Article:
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A sphinx is one of the objects available to visitors of the Penn Museum through the “Adopt an Artifact” program. The program has been in existence since 2009.

Credit: Courtesy of Penn Museum

A Burmese crystal ball, a cat mummy and an Etruscan helmet are among some of the objects that visitors to the University of Pennsylvania Museum of Archaeology and Anthropology could one day call their own.

Since 2009, the Penn Museum has offered an “Adopt an Artifact” program, through which members of the Penn community and visitors in general can pay $35 to adopt an object from ancient times.

Groups and individuals who adopt artifacts will receive a photograph of the object, as well as a certificate of adoption.

The artifact adoption fees are put toward the maintenance and upkeep of the object, as well as the museum’s conservation efforts, according to Penn Museum Administrative Coordinator Beatrice Jarocha-Ernst.

Jarocha-Ernst described the program as “very popular” among schoolchildren and summer reading programs.

Richard Hodges Williams, director of the Penn Museum, described the initiative as an “excellent way to profile some of our objects.”

“It helps our members remember us, while also raising funds and donations,” he said.

Hodges said that for a museum of Penn’s size with more than one million artifacts that require maintenance, funding is an obvious issue.

“I think every museum will tell you it faces a lack of conservation resources,” he said. “Quite honestly, this is a way to reach out to our audiences, while raising funds, so it is a win-win situation.”

Objects that are available for adoption are easily identifiable by the “Adopt-me” sign that is displayed alongside them, according to Amanda Mitchell-Boyask, Penn Museum’s director of development.

Though Jarocha-Ernst said the exact number of artifacts that are up for adoption is still “in review,” there are 11 objects listed under the program on the museum’s website.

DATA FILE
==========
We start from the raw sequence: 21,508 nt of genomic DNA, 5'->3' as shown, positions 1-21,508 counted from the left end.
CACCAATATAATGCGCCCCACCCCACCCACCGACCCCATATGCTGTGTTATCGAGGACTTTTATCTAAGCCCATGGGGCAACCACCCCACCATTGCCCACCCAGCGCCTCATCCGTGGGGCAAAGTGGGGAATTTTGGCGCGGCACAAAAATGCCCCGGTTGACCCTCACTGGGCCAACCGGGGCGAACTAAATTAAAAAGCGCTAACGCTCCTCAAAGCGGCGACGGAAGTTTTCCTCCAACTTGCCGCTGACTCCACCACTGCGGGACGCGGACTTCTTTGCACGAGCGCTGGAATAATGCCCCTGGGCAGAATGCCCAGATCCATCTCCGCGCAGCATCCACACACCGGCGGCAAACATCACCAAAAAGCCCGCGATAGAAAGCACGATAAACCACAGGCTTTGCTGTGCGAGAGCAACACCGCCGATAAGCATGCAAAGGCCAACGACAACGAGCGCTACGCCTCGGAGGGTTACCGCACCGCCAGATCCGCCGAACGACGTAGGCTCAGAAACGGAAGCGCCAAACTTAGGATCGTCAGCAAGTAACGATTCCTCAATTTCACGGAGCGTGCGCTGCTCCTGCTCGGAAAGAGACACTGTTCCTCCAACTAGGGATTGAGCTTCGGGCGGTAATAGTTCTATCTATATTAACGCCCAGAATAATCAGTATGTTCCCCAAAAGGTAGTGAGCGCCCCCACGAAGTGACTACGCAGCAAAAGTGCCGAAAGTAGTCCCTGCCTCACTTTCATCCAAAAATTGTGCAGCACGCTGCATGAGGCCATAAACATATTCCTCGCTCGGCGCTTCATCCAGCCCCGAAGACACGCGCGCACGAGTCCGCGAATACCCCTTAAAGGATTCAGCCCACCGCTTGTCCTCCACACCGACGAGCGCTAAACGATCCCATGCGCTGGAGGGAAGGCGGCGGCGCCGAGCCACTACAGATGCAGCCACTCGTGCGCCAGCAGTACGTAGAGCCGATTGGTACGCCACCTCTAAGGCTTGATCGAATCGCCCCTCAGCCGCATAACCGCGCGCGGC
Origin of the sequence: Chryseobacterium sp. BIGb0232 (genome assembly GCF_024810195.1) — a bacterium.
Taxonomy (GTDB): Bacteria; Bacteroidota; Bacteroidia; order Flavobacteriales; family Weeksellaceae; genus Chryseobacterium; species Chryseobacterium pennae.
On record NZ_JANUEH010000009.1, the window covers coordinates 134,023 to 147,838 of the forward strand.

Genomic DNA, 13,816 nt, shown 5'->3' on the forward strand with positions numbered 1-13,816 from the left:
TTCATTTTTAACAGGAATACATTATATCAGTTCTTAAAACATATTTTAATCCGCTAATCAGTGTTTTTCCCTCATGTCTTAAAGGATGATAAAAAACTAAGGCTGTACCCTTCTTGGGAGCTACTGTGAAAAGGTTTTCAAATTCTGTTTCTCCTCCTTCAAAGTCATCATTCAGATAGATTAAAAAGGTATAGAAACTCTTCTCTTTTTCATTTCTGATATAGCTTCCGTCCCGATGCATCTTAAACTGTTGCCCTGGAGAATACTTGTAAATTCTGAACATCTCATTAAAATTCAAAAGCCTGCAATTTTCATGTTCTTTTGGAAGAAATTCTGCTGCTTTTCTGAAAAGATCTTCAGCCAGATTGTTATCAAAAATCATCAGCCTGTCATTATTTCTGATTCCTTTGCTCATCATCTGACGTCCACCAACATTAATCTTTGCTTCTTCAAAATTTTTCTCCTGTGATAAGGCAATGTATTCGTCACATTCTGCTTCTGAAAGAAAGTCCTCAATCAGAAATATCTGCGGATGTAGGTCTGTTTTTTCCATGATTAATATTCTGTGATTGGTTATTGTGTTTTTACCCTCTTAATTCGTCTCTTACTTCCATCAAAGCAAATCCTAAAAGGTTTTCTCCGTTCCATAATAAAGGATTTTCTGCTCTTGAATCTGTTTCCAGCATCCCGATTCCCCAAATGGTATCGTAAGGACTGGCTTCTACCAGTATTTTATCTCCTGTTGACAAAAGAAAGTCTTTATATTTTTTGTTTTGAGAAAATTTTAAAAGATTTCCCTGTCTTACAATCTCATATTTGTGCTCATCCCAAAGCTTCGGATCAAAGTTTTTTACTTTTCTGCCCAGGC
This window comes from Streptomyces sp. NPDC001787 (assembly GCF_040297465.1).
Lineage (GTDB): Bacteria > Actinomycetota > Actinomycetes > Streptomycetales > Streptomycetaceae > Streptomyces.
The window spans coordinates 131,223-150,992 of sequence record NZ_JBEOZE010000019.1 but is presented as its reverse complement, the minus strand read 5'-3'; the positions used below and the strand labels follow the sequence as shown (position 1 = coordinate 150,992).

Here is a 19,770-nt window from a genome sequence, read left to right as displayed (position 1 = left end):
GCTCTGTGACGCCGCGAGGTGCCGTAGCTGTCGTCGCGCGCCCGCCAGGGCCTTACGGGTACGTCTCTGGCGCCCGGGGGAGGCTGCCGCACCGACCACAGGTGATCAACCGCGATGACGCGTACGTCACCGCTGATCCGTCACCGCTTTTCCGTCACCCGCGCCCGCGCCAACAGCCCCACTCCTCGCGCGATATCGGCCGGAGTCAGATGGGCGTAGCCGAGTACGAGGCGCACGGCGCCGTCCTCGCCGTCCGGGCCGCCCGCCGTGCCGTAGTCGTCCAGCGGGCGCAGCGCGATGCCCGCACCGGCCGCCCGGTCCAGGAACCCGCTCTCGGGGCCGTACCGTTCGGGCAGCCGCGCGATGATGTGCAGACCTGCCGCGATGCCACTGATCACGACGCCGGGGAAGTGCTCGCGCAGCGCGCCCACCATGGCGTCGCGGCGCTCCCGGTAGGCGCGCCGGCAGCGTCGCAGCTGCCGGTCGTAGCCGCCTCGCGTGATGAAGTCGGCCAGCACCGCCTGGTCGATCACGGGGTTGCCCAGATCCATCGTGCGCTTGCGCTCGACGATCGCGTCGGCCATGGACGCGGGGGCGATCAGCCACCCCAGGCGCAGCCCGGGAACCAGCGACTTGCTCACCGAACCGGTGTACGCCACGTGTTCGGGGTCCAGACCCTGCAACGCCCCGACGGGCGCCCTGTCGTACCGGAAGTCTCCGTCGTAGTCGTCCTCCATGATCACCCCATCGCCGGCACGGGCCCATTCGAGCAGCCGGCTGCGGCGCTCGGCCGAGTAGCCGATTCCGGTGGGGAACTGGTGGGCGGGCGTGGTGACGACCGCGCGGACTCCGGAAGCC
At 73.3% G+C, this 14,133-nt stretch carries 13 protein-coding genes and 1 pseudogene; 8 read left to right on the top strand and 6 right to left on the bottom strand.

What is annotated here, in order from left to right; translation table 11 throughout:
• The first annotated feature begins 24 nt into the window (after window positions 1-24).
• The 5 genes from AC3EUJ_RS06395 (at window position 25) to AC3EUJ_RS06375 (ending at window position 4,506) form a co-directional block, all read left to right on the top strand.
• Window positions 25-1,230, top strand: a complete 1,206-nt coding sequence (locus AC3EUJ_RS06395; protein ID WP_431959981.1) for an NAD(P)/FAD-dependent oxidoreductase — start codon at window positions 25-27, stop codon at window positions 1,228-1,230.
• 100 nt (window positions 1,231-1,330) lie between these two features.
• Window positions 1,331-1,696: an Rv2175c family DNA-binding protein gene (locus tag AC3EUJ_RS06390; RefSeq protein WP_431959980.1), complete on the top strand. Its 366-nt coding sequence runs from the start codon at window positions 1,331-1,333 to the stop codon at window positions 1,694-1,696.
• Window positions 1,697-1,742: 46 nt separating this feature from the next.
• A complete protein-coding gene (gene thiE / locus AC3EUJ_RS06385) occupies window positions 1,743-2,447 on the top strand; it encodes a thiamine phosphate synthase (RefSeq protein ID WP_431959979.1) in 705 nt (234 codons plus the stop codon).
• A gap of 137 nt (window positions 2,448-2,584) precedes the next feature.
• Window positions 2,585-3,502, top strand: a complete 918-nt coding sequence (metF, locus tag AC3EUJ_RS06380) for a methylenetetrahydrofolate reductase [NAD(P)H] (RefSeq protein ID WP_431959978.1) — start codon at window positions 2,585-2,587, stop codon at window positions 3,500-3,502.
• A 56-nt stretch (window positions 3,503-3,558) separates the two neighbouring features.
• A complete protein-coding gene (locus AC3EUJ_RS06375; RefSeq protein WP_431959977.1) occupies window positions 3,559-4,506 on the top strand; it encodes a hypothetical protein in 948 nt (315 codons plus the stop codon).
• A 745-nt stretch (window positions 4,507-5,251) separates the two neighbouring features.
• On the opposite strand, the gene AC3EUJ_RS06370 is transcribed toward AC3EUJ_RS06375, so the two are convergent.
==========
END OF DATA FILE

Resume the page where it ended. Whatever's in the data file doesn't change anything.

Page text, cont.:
Some other items that visitors can adopt include a bronze rooster from the kingdom of Benin, a stone carving of horses from the Tang Dynasty in China and the museum’s famous 12-ton, red granite Sphinx of Ramesses II.

“The sphinx is definitely one of our more popular objects,” Jarocha-Ernst said. “The popularity of the program is hard to estimate, but some objects have been adopted once or twice, while others have been adopted 15 to 20 times.”

One such “adopter” is New Jersey resident Nancy Donohue, who has adopted two artifacts since the program began. When Donohue was a young child, her mother worked at the museum.

“‘Ram in the Thicket’ has been my favorite object in the museum since I was in college,” Donohue said. “I was disappointed to find out it wasn’t on the list when I heard about the program.”

Upon learning the Ram in the Thicket — a statue that portrays a goat standing upright against a flowering plant — was not available for adoption, Donohue worked with the museum to add the object to the list of available items.

Donohue, who called the program a “clever bit of marketing,” said she was glad she could adopt an artifact with which she always had a special bond.

“We know intellectually how these objects link us to our past,” she said. “This initiative gives us more of a physical, almost tangible, link to our past.”

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